When the change in open-dorm policy was announced in chapel Monday, cheers sounded throughout the
Benson Auditorium. But in my circles, there’s not so much delight over the new policy.
The new open-dorm schedule means that upperclassmen dorms like Pryor Hall, where I work as a Resident Assistant, will have one extra open dorm each month in addition to open dorm on the first Friday of the month. There’s just one problem — someone has to work those hours, and I’m one of those someones. In the past, RAs have worked open dorm on the occasional Tuesday or Thursday, but not as long or as often as this new system requires. RAs will be dealing with the ramifications as this policy is implemented.
In theory, having open dorm on Fridays sounds like a wonderful idea. Students can enjoy it since no one has to study for a test the next day, and Friday movie nights can be spent in the comfort of the dorm.That’s where the benefits end and the downfalls begin.
My first point of contention: the Friday open dorms will be for women’s and men’s dorms on the same nights. This doesn’t change my job as an RA, but it means that the student body will be split between the guys’ half of campus and the girls’ half. How does this schedule offer more opportunities to take advantage of open dorm? This increases the burden on RAs without offering more opportunities to students.
In addition, it’s not fair to RAs in upperclassmen dorms to have to work more open dorm hours. Besides, open dorm seems less popular in the upperclassmen dorms. Freshmen open-dorm nights are bustling with activity, while upperclassmen open-dorm nights see little activity in comparison. Why should we increase the number of open-dorm nights when fewer people attend?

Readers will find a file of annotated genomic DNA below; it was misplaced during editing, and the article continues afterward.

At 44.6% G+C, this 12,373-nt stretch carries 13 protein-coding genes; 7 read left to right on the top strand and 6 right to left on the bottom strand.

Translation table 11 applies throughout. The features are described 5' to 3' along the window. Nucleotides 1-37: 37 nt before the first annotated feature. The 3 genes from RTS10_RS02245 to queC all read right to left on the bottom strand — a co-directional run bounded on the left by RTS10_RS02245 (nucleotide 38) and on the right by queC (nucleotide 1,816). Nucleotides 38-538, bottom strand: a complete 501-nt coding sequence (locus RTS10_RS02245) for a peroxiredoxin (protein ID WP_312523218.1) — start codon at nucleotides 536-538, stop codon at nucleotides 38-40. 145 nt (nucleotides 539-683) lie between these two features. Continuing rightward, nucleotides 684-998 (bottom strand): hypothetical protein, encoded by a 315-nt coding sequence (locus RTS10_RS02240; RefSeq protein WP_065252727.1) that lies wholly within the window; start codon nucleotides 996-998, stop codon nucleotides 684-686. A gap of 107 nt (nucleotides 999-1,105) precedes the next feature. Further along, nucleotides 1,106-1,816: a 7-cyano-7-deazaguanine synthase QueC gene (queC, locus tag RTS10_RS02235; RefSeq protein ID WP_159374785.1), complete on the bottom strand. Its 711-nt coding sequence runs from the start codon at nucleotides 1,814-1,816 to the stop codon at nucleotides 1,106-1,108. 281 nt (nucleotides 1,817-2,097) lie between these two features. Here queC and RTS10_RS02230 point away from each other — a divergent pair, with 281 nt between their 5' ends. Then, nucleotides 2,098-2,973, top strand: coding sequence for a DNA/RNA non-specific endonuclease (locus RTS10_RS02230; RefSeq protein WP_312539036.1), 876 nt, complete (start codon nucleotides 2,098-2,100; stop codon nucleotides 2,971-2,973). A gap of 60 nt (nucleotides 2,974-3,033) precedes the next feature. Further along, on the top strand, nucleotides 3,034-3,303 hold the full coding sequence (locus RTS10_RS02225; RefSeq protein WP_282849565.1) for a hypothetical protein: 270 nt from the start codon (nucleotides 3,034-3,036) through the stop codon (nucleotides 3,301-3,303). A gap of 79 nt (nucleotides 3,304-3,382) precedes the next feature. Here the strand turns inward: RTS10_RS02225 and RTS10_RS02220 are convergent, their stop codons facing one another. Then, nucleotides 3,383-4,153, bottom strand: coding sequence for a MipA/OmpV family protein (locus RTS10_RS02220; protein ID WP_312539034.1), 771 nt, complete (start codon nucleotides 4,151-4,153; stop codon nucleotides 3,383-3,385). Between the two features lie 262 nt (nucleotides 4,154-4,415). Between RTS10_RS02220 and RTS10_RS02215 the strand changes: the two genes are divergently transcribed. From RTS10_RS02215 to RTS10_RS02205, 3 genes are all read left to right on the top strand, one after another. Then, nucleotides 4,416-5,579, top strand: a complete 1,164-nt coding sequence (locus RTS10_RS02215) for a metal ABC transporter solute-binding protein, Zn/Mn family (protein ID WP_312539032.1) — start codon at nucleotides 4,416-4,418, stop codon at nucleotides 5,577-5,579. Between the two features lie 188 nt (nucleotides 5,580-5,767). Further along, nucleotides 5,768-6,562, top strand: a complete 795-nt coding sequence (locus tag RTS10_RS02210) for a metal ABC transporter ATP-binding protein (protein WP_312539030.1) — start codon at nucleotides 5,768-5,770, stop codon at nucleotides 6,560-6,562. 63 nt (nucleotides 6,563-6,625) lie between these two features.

Methods vary from dorm to dorm, but in the past, I’ve seen open dorm arranged in a way that allows desk workers to continue getting paid for the hours they normally work. Under the new system, it’s more difficult to do so. Desk workers who are not RAs won’t be able to work those hours and could lose up to eight hours of work in a month.
In the past, we’ve split the hours so no one has to work the entire time. Under the new system, some of us will work the entire four hour shift — which, by the way, is longer than open dorm used to be. In dorms like Shores and Pryor Halls, those four hours aren’t spent patrolling toasty hallways but walking around the outdoor courtyard. It’s frigid this time of year, and four hours in the cold is not my idea of a fun Friday night. On the bright side, we will get paid for those hours. Unfortunately, RAs next year won’t get paid for those hours; rather, it will be incorporated into the job description.
Between the frequency of the open-dorm nights and the fact that RAs have to work them, it reduces the potential for our weekends off. If we want to spend a weekend out of town, we now have to take open dorm into consideration, a complication we’re already dealing with in my dorm.
RA application numbers are down, and changes like these are not likely to revive interest. After all, I signed up to lose sleep, not my social life.